If you’re a new pet rat owner, you may be curious about your rat’s eyesight, particularly during nighttime play. A question in your mind may be whether they can see in the dark. In this article, I’ll provide you with answers, including how their night vision, or lack thereof, contributes to their ability to survive in the wild as well as tips regarding their diet, natural environment, and predators.
Before we start, let’s take a closer look at a rat’s general eyesight. I’ll mainly focus on rats of colors like black, piebald, or gray. Albino rats will also be discussed briefly below.
A rat’s eyesight consists of two types of cone cells: one that senses ultraviolet (UV) light and the other that senses visible light in the middle of the spectrum. Rats can sense UV light, allowing them to follow the trails of urine left behind by other rats, as it’s evidently visible in UV.
Like other mammals, rats have limited color vision. For rats, colors appear blurry and faint, similar to color-blindness. Their eyes are laterally placed on the sides of their heads, providing a larger field of vision, but poor depth perception.
Life in the Wild
Although domesticated and wild rats share many similarities, fancy rats have been bred to differ greatly from their wild ancestors. However, domestic rats’ vision and foraging behaviors remain similar to those of wild rats.
Wild rats spend a significant portion of their time identifying and avoiding predators like eagles or owls. Because they are prey animals, their eyes are laterally situated to provide a panoramic view that allows them to scan two fields of view instantly, helping them detect predators. Contrast this with predators like dogs, whose eyes are located more towards the front for better focus on prey but limit their field of view.
Can Rats See in the Dark?
The answer to whether rats can see in the dark is no, but not having this ability is of little significance. They have other senses crucial to their survival. Despite their nocturnal nature, they have poor nighttime vision due to their poor ability to see in low-lit conditions.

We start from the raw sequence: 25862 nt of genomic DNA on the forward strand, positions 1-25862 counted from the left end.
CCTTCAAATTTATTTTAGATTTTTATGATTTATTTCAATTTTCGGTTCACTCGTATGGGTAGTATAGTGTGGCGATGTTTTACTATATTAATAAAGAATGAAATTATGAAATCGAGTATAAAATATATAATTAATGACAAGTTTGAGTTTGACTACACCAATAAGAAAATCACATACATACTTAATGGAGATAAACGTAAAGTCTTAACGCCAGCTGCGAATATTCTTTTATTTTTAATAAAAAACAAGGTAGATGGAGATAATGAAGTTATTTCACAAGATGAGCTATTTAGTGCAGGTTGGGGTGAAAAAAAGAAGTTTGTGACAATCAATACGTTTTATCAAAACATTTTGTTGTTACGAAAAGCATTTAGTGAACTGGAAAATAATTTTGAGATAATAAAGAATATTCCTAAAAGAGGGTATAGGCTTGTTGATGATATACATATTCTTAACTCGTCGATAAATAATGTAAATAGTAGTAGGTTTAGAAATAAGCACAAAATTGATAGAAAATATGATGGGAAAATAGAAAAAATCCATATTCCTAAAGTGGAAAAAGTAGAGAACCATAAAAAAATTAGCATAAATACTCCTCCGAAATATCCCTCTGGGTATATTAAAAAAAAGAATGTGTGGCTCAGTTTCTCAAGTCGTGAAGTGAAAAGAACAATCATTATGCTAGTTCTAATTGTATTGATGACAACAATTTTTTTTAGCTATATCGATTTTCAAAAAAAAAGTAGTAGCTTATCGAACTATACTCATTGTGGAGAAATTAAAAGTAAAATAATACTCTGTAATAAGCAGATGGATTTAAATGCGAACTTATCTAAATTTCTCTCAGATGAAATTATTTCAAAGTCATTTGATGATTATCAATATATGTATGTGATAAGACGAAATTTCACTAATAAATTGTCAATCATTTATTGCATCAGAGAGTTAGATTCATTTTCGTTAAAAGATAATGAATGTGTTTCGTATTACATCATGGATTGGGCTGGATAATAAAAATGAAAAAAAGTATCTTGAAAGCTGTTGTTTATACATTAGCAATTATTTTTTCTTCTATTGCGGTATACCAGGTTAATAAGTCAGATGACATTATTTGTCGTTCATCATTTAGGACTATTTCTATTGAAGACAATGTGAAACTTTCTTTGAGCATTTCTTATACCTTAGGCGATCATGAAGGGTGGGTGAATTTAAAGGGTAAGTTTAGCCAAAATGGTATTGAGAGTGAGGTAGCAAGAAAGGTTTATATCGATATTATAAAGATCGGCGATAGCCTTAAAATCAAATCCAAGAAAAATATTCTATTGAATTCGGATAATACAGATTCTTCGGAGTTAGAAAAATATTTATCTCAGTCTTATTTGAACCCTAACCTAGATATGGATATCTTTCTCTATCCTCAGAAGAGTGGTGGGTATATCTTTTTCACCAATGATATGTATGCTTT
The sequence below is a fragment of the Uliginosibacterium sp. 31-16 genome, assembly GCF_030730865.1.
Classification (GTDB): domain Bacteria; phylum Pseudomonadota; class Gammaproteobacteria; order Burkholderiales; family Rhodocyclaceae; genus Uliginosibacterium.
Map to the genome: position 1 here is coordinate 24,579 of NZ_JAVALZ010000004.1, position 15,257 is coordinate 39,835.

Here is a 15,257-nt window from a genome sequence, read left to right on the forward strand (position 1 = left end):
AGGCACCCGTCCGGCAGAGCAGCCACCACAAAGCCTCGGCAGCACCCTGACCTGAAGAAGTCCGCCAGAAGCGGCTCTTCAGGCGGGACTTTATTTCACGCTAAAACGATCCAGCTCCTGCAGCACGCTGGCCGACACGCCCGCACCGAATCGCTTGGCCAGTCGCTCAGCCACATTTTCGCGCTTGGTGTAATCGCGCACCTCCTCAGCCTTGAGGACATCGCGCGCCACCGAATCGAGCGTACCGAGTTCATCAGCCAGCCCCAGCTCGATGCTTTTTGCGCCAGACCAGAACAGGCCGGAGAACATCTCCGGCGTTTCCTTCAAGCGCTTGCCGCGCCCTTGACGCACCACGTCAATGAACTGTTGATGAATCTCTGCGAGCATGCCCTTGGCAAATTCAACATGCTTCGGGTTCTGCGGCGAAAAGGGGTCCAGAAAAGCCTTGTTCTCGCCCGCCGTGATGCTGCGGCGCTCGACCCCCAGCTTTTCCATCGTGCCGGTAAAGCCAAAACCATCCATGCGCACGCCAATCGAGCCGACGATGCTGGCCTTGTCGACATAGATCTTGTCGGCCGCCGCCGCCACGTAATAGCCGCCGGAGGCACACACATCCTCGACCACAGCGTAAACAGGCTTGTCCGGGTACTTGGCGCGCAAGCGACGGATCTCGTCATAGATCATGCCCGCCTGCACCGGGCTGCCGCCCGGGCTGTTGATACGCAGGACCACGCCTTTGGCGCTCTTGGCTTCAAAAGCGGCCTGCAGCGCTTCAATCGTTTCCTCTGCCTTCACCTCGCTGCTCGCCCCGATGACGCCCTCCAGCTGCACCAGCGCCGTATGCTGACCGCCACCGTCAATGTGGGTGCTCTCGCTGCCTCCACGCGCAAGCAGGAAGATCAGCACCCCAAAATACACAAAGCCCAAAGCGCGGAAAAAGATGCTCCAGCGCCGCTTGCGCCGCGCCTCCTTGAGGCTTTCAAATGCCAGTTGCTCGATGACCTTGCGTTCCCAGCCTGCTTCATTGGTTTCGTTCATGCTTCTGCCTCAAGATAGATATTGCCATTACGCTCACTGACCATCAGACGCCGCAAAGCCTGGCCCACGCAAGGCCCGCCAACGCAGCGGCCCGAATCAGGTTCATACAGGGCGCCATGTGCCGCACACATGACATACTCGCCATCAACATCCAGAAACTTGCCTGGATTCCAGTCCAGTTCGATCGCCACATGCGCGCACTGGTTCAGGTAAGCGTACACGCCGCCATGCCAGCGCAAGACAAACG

Do Rats Like Light or Dark?
Rats are sensitive to bright light that could harm their eyes, so light conditions of darkness or semi-shaded environment suit them best.
Rats and Their Senses
Rats’ whiskers are crucial to their navigational instincts. These delicately twitching whiskers purposefully help rats find their way around new territories. Using their whiskers, the rats can navigate easily through both familiar and unfamiliar regions in the dark.
Rats also have exceptional smell and hearing senses.
Finding Food – The Role of Rat Vision
As omnivorous animals, rats eat a variety of foods in the wild, which enables them to adapt to a range of environments. Rats typically follow the smell of food on the breath, fur, and whiskers of other rats to identify safe foods to consume. However, it’s not their eyes that lead them to their next meal.
Albino rats have worse vision than pigmented rats and an impaired sense of smell. Consequently, they rely more on their hearing than sight to navigate and survive.
Rats and The Dark
While rats have limited nighttime vision, their heightened senses of touch, smell, and hearing help them navigate easily at night.
Is Your Rat An Ace Night Time Navigator?
Although your rat’s vision may not be the best at night, have they ever impressed you with their nocturnal agility?
Let me know in the comments section!
References and Further Reading
Bronstein and Crockett. 1976. Behavioural Biology. Exposure to the odor of food determines the eating preferences of rats pups.
Jacobs et al. 2001. The Journal of Experimental Biology. Cone-based vision of rats for ultraviolet and visible lights.
Sachs. 1996. Physiology and Behavior. Penile Erection in Response to Remote Cues From Females: Albino Rats Severely Impaired Relative to Pigmented Strains.
A healthy diet for rats. RSPCA.
Rats purposefully use their whiskers in different ways to help navigate in the dark. University of Sheffield.
A suitable environment for rats. RSPCA.
Arkley et al. 2014. Current Biology. Strategy Change in Vibrassal Active Sensing During Rat Locomotion.